Historically, C. glabrata has been thought to be an uncommon pathogen in children. However, most previous studies did not separate pediatric from neonatal disease. Pediatric risk factors for developing either C. glabrata or C. krusei, both with high levels of fluconazole resistance, have been defined as age >2 years (OR 4.63), fluconazole exposure in the previous 15 days (OR 3.03), and recent surgery in the last 15 days (OR 2.73) [40]. In the Australian prospective study, children had a low rate of C. glabrata infections (2.8%), but neonates had a higher rate (9.1%) [14]. The MSG analysis found that children had a lower rate of C. glabrata infection (6%) than adults (21%) [29], similar to the large Texas retrospective pediatric study with a C. glabrata frequency of 5.4% [37]. A previous retrospective study concluded that while collectively the non-albicans Candida species accounted for the majority (56%) of disease, there was no discernible difference found between C. albicans and non-albicans Candida species in terms of demographics, underlying disease, clinical features, dissemination, or mortality [37].
In the MSG observational study, more children received amphotericin B alone (61%), while more adult patients were administered fluconazole. Other pediatric studies have shown fluconazole use to be greater than that earlier observational study [27], while neonatal candidemia analyses report greater amphotericin B use [39]. In the only randomized, comparative, double-blind clinical trial in pediatric invasive candidiasis, treatment success with micafungin (73%) was similar to liposomal amphotericin B (76%) [35]. Similarly, treatment with caspofungin in an open-label pediatric invasive candidiasis study led to an 81% successful response [30].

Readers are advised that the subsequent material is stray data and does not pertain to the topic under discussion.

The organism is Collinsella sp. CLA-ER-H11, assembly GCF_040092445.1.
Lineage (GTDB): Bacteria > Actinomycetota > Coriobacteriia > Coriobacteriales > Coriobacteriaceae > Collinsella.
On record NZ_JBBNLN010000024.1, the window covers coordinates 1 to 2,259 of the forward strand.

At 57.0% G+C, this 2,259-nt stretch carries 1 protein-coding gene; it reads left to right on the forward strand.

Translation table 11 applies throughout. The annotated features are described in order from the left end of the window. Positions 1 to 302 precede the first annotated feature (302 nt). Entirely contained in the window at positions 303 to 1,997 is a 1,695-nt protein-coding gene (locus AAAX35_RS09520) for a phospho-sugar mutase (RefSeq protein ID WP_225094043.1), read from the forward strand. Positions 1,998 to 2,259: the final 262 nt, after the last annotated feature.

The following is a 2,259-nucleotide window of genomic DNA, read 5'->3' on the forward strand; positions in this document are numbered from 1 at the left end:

3. Diagnosis of Pediatric Candidiasis

Early initiation of antifungal therapy improves outcomes in patients with candidemia. Prior studies identified a relationship between the time from onset of signs of infection until initiation of antifungal therapy and mortality [41,42]. Unfortunately, diagnosis of candidemia has traditionally depended on blood culture results. While the sensitivity of blood cultures for candidemia ranges between 63% and 83% [43,44], and likely even worse in children due to lower blood volumes used, the mean time to positivity for Candida spp. from blood cultures is over 24 h, resulting in delays in initiation of antifungal therapy and increased mortality [45]. Additionally, the European guidelines for obtained a blood culture suggest three blood cultures in a single session, all via venipuncture from different sites, and all within 30 min and daily [46]. This practice seems quite unrealistic for children, and the pediatric companion guidelines offer no additional information for children [19]. Although, empirical antifungal therapy could be administered to all pediatric ICU patients with new non-specific signs of infection, this approach would result in over utilization of antifungal agents, unnecessary toxicities, and increased costs. Thus, fungal biomarkers may provide an accurate and rapid tool for identifying candidemia in high-risk patients, facilitating earlier initiation of appropriate antifungal therapy and judicious use of antifungal agents.